- [Narrator] Welcome to the information elevator.
This is Holly Frey from the History Stuff podcast.
Right now, her head is full of computations
for the next sewing project she'll be working on,
as well as stray bits of thoughts on the Tsavo lions.
Thoughts that one day could lead to unified theory
of man eating behavior in mammals.
She knows that she's in this metal box
hurtling through space and time.
But how does she really know?
If she were to close her eyes and touch her nose,
she would be using a kind of sense.
Something called proprioception.
The ability to orient yourself to your environment.
Clues from receptors located in
the skin, muscles, and joints
build the internal sense of Holly's body.
All culminating with the sense of effort
that it takes to, say,
cross her hands protectively around her body.
But is proprioception reliable?
Consider diabolical researchers at the Karolinska Institute
who created an experiment where subjects
had a realistic looking rubber arm
placed right next to their arm.
Both arms were stroked with a paintbrush,
creating the illusion that the subject had a third arm.
Then, the researchers produced a knife
and made threatening gestures toward the fake arm.
Participants not only flinched
as though the arm belonged to them,
but the sensors they wore
measuring their galvanic skin response
indicated an uptick in sweat production.
One of the split second hallmarks of fear.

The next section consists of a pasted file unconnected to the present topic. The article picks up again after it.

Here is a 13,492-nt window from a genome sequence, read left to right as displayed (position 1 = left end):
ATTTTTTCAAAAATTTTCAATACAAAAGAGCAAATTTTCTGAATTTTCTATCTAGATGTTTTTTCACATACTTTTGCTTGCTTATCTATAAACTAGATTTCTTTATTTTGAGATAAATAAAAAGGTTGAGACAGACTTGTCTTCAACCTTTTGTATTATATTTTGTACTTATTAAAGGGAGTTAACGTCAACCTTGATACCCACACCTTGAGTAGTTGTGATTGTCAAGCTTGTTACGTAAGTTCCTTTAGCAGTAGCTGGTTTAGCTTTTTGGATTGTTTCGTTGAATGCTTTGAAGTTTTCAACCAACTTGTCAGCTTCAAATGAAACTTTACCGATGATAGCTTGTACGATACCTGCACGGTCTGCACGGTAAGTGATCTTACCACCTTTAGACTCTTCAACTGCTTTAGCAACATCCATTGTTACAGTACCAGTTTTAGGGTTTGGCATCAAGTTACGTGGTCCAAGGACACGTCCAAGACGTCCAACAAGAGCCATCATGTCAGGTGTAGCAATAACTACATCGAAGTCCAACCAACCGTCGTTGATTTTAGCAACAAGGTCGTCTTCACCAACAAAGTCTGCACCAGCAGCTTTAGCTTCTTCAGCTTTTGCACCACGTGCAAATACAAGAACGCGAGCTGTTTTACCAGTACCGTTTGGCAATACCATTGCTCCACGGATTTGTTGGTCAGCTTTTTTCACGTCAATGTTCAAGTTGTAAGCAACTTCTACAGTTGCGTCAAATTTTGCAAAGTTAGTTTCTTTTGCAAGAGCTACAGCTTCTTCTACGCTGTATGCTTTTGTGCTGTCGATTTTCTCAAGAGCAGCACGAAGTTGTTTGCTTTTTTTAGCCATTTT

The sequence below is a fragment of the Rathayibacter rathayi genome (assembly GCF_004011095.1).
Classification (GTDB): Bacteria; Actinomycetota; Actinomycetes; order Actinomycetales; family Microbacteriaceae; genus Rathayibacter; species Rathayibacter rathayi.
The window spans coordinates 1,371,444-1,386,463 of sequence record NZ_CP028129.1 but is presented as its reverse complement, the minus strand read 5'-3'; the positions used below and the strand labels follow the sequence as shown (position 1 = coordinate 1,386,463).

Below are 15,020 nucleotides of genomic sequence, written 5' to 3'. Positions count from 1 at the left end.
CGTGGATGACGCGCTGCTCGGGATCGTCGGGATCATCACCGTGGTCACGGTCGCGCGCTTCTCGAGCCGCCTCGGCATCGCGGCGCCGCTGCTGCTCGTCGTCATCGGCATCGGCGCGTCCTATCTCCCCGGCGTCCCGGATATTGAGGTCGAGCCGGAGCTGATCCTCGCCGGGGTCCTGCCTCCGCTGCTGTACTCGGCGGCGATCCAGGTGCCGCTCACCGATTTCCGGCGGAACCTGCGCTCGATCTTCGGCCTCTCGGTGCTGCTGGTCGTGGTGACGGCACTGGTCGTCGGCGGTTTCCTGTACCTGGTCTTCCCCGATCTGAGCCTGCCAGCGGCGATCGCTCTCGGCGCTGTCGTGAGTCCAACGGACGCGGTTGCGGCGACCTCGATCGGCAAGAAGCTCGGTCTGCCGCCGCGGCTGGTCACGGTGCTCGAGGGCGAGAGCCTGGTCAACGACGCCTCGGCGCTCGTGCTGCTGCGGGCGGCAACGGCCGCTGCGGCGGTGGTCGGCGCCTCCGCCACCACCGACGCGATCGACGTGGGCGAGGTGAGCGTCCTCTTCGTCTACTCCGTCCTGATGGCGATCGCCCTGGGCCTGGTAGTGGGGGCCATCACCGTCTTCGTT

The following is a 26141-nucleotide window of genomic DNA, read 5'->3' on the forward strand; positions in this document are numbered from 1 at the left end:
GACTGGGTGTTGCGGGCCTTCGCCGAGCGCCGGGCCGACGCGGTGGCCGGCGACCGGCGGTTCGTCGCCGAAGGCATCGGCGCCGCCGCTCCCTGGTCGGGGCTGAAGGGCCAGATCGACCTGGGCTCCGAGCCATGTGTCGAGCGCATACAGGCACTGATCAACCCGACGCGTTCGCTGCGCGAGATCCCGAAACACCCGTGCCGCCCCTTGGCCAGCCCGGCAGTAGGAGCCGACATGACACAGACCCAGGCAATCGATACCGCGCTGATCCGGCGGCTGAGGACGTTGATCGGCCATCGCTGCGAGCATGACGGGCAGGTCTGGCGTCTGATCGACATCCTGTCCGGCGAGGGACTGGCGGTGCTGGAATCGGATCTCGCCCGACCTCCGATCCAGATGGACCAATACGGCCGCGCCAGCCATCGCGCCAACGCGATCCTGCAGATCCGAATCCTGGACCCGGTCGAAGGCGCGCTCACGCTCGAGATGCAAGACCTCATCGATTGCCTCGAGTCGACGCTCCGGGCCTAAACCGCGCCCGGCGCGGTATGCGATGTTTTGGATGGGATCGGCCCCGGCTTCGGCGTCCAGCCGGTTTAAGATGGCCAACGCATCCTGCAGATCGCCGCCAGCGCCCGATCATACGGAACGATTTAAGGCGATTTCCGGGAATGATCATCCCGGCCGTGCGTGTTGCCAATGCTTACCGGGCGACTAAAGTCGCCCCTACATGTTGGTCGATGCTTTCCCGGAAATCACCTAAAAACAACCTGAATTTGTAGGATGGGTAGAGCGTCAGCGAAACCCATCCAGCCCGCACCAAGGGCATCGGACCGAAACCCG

This extension of the borders of ourselves
to something outside of ourselves
is called proprioceptive drift.
And, if Holly were a jet fighter,
she might experience an extreme example of this
in the form of an out-of-body experience or astral trip,
which has been reported during
gravity-induced loss of consciousness.
This is when some pilots claim
to have been outside of their bodies.
In these instances, the pilots' minds
are so disassociated from their bodies
that they can't map themselves in space and time.
And, in this absence, a story of the body
is created by the mind.
Astral trips have been reported in several other scenarios.
Near-death experiences, sensory deprivation,
trauma to the brain,
and transcranial magnetic stimulation of the brain.
There's even the idea that some people
may be more susceptible to
out-of-body experiences than others.
You are here, Holly.
You are here with me.